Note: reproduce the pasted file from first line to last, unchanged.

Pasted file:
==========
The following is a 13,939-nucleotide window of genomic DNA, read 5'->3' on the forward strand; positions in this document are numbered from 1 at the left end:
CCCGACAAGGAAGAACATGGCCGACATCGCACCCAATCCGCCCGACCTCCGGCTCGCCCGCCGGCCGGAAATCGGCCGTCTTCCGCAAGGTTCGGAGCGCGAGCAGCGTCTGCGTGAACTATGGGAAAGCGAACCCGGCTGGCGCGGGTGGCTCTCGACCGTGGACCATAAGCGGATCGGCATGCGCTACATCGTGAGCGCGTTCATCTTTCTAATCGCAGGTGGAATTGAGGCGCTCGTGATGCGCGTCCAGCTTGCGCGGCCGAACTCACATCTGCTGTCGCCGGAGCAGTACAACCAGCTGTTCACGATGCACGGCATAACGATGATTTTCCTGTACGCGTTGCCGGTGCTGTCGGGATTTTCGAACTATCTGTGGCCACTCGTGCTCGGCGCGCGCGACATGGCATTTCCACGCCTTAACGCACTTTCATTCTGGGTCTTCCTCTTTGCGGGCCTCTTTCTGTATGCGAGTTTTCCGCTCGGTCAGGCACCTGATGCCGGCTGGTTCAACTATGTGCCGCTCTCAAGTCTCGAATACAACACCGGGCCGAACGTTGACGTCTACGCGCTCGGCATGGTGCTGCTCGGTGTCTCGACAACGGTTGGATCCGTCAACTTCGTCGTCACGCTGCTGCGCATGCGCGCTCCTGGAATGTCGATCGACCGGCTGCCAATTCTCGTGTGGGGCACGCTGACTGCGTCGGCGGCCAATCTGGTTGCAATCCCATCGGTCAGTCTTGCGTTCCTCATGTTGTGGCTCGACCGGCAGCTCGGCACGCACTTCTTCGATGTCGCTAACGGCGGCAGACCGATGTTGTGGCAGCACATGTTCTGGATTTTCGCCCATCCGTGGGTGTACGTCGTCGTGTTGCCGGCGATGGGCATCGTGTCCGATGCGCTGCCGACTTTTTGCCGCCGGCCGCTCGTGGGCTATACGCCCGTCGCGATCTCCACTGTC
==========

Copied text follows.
The following is a 13,939-nucleotide window of genomic DNA, read 5'->3' on the forward strand; positions in this document are numbered from 1 at the left end:
CCCGACAAGGAAGAACATGGCCGACATCGCACCCAATCCGCCCGACCTCCGGCTCGCCCGCCGGCCGGAAATCGGCCGTCTTCCGCAAGGTTCGGAGCGCGAGCAGCGTCTGCGTGAACTATGGGAAAGCGAACCCGGCTGGCGCGGGTGGCTCTCGACCGTGGACCATAAGCGGATCGGCATGCGCTACATCGTGAGCGCGTTCATCTTTCTAATCGCAGGTGGAATTGAGGCGCTCGTGATGCGCGTCCAGCTTGCGCGGCCGAACTCACATCTGCTGTCGCCGGAGCAGTACAACCAGCTGTTCACGATGCACGGCATAACGATGATTTTCCTGTACGCGTTGCCGGTGCTGTCGGGATTTTCGAACTATCTGTGGCCACTCGTGCTCGGCGCGCGCGACATGGCATTTCCACGCCTTAACGCACTTTCATTCTGGGTCTTCCTCTTTGCGGGCCTCTTTCTGTATGCGAGTTTTCCGCTCGGTCAGGCACCTGATGCCGGCTGGTTCAACTATGTGCCGCTCTCAAGTCTCGAATACAACACCGGGCCGAACGTTGACGTCTACGCGCTCGGCATGGTGCTGCTCGGTGTCTCGACAACGGTTGGATCCGTCAACTTCGTCGTCACGCTGCTGCGCATGCGCGCTCCTGGAATGTCGATCGACCGGCTGCCAATTCTCGTGTGGGGCACGCTGACTGCGTCGGCGGCCAATCTGGTTGCAATCCCATCGGTCAGTCTTGCGTTCCTCATGTTGTGGCTCGACCGGCAGCTCGGCACGCACTTCTTCGATGTCGCTAACGGCGGCAGACCGATGTTGTGGCAGCACATGTTCTGGATTTTCGCCCATCCGTGGGTGTACGTCGTCGTGTTGCCGGCGATGGGCATCGTGTCCGATGCGCTGCCGACTTTTTGCCGCCGGCCGCTCGTGGGCTATACGCCCGTCGCGATCTCCACTGTC